Mickey Harrington: 1939-2014
If I was a member, I tell you what,” retired Local 1245 Business Rep. Ed Fortier once said, “I’d want Mickey as my rep. The guy’s got a heart of gold.”
Mickey Harrington—IBEW 1245 member, business representative, political activist—died May 28 at the age of 74. From his IBEW initiation in March of 1960 to his final campaign for State Assembly in 2010, you could never doubt this: Mickey gave a damn.
In 1999, the year Mickey retired, the late IBEW 1245 President Leland Thomas Jr. said:
“Friday night he’d get a call from Bakersfield, there’s a problem down there, and he’s heading to Bakersfield.”
In the early years, Mickey served as a business rep for GC members, said Thomas, an assignment that could take you from one end of the state to the other.
Late IBEW 1245 President Leland Thomas Jr.:
“And I remember Ron (Weakley) and Mitch (Mitchell) saying, ‘Hey, you don’t have to do that, you can wait ’til Monday morning and go down there. You go home.’”
But Harrington wouldn’t listen.
“He would go down there anyway, he was that kind of guy, had to get involved in it.”
Thomas’s son, Assistant Business Manager Ray Thomas, remembers Mickey as a “tenacious defender of labor.”
“I shared a unit meeting with Mickey in Burney years ago and it was clear that he was well thought of the membership.”
Business Manager Tom Dalzell said:
“For 50 years he threw himself into this union, into the labor movement, and other progressive causes. He really embodied the fundamental principles of trade unionism. He made a big mark.”
Mickey was recruited as a shop steward in the early 1960s John Shuringa, whom Mickey once described as a role model. 1966 Mickey was active in the General Construction joint grievance committee, and 1968 he’d won election to the IBEW 1245 Executive Board. Business Manager Ron Weakley, the union’s founder, brought Mickey onto the union staff a few months later.
Mickey at work, back in the day.
His first assignment was PG&E General Construction. This was still several years before IBEW 1245 negotiated a union security clause at PG&E, which meant that you had to sign up members one one. Mickey traveled from camp to camp, place to place, signing people up.
In 1971, following the retirement of Weakley, Mickey returned to PG&E, but remained deeply involved in union activities. He served on the GC Line of Progression and GC Equipment Committees, and also served as a GC shop steward.
Describing the early years, Fortier put it this way:
“There was no union in the Gas Department, GC, except Mickey. He was the union. He was sort of a legend.”
In addition to his work as a steward, Mickey won a union-wide election to become IBEW 1245′s Recording Secretary, while also serving his local unit as vice chair and then chair. He prided himself on being a good listener. When a member came to you for help, he once said, “Sometimes you could do something, sometimes you couldn’t, but people felt better if they could unload on you.”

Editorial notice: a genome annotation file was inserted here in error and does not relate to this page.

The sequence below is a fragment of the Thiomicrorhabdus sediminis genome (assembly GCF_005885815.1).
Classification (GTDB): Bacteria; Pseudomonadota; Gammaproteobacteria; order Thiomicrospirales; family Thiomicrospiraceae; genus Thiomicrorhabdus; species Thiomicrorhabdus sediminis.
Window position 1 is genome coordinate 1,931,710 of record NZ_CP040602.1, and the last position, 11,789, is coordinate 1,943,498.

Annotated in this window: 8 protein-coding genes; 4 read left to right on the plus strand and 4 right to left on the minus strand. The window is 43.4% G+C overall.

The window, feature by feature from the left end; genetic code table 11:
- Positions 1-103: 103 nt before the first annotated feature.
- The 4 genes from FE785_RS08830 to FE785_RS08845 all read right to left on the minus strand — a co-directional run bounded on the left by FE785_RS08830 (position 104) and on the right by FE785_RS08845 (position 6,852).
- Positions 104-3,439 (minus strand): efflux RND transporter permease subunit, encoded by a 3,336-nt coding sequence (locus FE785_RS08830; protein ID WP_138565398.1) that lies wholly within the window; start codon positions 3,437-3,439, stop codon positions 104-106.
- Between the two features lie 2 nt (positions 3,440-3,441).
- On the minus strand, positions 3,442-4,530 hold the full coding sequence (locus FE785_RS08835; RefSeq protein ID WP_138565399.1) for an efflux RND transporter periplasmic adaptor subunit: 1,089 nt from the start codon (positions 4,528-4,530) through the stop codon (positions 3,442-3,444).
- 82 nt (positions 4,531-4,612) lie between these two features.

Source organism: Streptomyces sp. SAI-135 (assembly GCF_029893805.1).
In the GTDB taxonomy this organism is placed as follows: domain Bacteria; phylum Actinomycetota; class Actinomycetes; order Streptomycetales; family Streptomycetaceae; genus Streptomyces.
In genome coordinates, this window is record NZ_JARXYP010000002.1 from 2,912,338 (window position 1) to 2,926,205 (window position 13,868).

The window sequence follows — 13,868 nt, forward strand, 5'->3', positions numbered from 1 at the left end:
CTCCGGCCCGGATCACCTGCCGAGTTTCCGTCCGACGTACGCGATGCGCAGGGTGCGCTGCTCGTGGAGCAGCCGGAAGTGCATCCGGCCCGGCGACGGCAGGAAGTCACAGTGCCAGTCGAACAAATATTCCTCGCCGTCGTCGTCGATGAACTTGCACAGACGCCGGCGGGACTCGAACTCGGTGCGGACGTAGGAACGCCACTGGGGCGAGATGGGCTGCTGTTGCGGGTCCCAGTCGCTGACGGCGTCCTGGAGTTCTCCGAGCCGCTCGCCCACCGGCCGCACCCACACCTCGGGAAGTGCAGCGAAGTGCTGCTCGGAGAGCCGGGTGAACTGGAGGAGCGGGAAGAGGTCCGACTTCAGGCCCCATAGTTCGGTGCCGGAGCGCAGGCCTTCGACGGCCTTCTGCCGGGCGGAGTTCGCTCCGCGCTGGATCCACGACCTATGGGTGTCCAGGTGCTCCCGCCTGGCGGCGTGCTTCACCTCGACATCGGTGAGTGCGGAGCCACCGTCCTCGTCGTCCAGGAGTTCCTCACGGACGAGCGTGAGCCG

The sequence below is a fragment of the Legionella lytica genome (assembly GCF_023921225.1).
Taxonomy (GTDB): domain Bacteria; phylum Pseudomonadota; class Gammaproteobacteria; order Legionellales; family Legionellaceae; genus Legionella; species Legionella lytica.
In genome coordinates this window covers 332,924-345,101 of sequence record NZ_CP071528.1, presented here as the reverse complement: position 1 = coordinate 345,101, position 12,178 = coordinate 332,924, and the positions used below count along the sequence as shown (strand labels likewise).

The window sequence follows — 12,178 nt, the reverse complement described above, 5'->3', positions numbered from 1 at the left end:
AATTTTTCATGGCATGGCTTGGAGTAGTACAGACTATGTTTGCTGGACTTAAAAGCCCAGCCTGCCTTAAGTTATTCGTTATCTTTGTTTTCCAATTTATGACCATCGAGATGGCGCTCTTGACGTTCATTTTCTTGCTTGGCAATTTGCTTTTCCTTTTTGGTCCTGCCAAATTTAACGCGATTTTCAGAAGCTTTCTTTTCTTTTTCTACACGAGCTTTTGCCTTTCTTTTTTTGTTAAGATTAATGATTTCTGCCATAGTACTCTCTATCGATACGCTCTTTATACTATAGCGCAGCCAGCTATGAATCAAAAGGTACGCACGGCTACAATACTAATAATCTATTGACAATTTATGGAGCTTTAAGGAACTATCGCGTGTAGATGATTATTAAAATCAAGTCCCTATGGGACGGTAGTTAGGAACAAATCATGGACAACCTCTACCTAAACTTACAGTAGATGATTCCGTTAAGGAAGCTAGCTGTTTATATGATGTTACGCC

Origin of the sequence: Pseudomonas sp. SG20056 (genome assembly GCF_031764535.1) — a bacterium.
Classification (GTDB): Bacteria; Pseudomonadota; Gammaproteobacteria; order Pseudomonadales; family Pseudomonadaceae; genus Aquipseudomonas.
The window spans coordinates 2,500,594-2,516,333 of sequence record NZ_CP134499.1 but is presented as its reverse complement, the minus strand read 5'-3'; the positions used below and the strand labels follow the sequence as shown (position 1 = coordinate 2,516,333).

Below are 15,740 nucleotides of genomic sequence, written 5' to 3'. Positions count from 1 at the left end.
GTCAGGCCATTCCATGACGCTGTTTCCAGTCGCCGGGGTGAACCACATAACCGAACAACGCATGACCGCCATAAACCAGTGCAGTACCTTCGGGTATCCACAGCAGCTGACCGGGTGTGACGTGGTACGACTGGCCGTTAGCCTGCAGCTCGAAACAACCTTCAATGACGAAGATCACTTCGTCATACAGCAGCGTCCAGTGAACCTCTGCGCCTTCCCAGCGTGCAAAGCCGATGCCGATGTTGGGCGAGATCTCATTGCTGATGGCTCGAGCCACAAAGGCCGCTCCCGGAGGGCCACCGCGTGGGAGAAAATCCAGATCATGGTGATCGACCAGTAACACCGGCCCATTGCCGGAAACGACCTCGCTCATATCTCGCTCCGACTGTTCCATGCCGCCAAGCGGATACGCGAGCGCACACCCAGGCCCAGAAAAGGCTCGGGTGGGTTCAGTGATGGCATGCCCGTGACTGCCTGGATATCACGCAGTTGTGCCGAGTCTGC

Mickey believed it was important to be involved in union affairs beyond IBEW 1245 and he had a knack for finding his way to the middle of the action. He was a delegate to every California Labor Federation convention from 1985 to 2010, where political candidates are endorsed, and IBEW 1245 members elected him as a delegate to every IBEW International Convention from 1974 through 2006.
Mickey retired from the IBEW 1245 staff in 1999, but there was no way he was going to slip quietly off stage. He served as president of the Butte-Glenn Central Labor Council from 1997 right up to his death. And he dreamed of winning a seat in the California Assembly. He repeatedly gained the Democratic nomination in the heavily-Republican District 3—only to be trounced in the general election.
Didn’t matter. The next election cycle he’d be back with a new analysis of why this time he had a better chance of victory. His best showing was in 2008, when he won a respectable 44% of the vote, the best performance a Democrat in that district in many years. In 2010, his last campaign, he finished second in a 3-man race.
For Mickey, retirement was a simple proposition. It was a way for him to “spend more time getting people organized for phone banks,” he once said.
Mickey was preceded in death his wife, Joanie, who has been described as Mickey’s “strength” and was a fixture at the many meetings he attended.
Ray Thomas remembers talking with her in the parking lot before unit meetings, where she passed the time crocheting or reading a book:
“They loved traveling together when they could, I’ve always admired that.”
How do you explain someone like Mickey Harrington, who spent so much of his life staying involved, trying to help others? Fortier, the former Business Rep, put it this way back in 1999 as Mickey was preparing to retire:
“He’s on a crusade. I don’t know what it is. Sometimes I’m not so sure he does. The little man inside speaks to him, he marches. He has heart, he has soul, a special person.”